Oregon’s public universities do more than just prepare the next generation of Oregon’s leaders — they are researching human-caused climate change and what we should do about it.
This article first appeared in The Bend Bulletin on July 14, 2021. Written by Hank Skade.
With wildfires in Central Oregon already prompting evacuations, I’m glad Oregon policymakers have made critical investments in funding for science and our public institutions of higher education. Oregon’s public universities do more than just prepare the next generation of Oregon’s leaders — they are researching human-caused climate change and what we should do about it.
I am a proud graduate of the University of Oregon, where I received a Bachelor of Science and did graduate work in environmental studies. At the UO, researchers in the social, natural, and physical sciences study many aspects of climate change, including how it increases the number of wildfires, affects indigenous and rural communities, and changes the ecology of grasslands.
In addition, UO’s Oregon Hazard Lab operates Oregon’s portion of the Alert Wildfire system, which provides state-of-the art pan-tilt-zoom fire cameras to help firefighters and first responders discover and locate fires quickly and help evacuations through enhanced situational awareness via a publicly accessible website. That’s why it’s more important than ever that our state and federal government make significant investments in our public universities.
As a former board member of environmental organizations in San Francisco and Alaska, and a member of the American Sustainable Business Council, Sustainable Land Development International, and the California Association of Winegrape Growers, I am acutely aware of the impacts of the climate crisis on businesses and entire industries, including the wine industry. It is critical that universities have the funding they need to continue research to address the crisis and mitigate connected hazards, such as raised temperatures and longer, more dangerous wildfire seasons.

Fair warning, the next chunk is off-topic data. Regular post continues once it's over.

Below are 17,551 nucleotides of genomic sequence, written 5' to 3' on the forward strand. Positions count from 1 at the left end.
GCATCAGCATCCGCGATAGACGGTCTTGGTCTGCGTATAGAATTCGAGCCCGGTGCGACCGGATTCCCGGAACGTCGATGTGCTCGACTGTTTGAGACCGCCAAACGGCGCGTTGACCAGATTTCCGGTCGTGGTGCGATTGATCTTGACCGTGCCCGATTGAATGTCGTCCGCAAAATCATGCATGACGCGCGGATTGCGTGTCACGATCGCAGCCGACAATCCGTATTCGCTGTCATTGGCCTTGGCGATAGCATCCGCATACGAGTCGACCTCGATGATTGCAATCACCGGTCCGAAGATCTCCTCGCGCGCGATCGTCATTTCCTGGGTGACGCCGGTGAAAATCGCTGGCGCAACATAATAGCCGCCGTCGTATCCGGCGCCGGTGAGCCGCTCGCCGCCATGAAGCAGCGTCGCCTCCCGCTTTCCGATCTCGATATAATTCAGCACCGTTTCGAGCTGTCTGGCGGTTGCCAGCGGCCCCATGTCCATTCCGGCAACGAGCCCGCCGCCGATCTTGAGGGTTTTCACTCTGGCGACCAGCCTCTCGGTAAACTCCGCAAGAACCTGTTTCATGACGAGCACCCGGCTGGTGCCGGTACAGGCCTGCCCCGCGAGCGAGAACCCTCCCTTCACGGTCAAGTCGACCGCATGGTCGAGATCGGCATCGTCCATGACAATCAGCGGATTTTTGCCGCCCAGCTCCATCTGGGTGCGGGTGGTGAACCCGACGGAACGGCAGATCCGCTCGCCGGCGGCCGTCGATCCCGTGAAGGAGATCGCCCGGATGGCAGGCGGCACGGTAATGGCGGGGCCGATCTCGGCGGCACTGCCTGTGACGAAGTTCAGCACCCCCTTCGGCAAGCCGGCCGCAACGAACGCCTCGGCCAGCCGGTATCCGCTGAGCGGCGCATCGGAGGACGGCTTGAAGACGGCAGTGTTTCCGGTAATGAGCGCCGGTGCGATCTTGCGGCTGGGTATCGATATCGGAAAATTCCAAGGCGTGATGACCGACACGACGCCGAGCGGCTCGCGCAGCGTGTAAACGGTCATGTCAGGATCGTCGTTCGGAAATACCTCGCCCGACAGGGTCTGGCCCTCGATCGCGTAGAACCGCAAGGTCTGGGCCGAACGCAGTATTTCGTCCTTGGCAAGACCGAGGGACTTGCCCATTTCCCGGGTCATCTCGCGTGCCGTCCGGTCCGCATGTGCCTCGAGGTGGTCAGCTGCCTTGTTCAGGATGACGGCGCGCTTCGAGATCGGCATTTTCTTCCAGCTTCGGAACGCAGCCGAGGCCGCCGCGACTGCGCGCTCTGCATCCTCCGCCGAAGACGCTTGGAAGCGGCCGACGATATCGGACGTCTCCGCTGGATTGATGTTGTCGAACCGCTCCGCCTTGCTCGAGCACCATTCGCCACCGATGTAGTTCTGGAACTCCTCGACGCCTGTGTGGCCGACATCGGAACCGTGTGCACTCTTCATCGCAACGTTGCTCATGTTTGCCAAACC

During the past legislative session, Oregon legislators, including our own Sen. Tim Knopp and Rep. Jason Kropf (a fellow Oregon Duck), funded the Public University Support Fund at the higher education community’s request of $900 million. This funding will allow universities like my alma mater and our local Oregon State University to continue doing groundbreaking research to keep our communities safe and our industries thriving. I hope we will see state lawmakers continue to prioritize these investments. Our future depends on it.
Additionally, I was pleased to see the entire Oregon House congressional delegation, including our congressman, Cliff Bentz, vote to pass the National Science Foundation for the Future Act.
The National Science Foundation (NSF), an independent federal agency dedicated to promoting the progress of science, has an important partnership with Oregon’s three largest universities — UO, OSU, and Portland State University — and provided a total of $118.8 million in awards in Oregon last year. The NSF’s partnership with universities has led to incredible discoveries, like the internet and mRNA vaccines. This same partnership is fueling much of the research around climate change and wildfire science.
Additionally, the NSF invested $7.4 million in Oregon startups through the agency’s small business program. As an entrepreneur, I know how important these investments can be to Oregon’s small tech companies.
The National Science Foundation for the Future Act will allow Oregon’s research universities and small businesses to continue creating knowledge to address climate change and help our state and industries become more resilient.
This summer, if you see our congressman or local legislators, make sure to thank them for supporting investments in science and higher education.
Our ability to understand and mitigate the effects of climate change is key to the success of our state’s industries and the health and well-being of Oregonians.
And as our neighbors leave their belongings behind, evacuating from yet another wildfire, this research is more pressing than ever.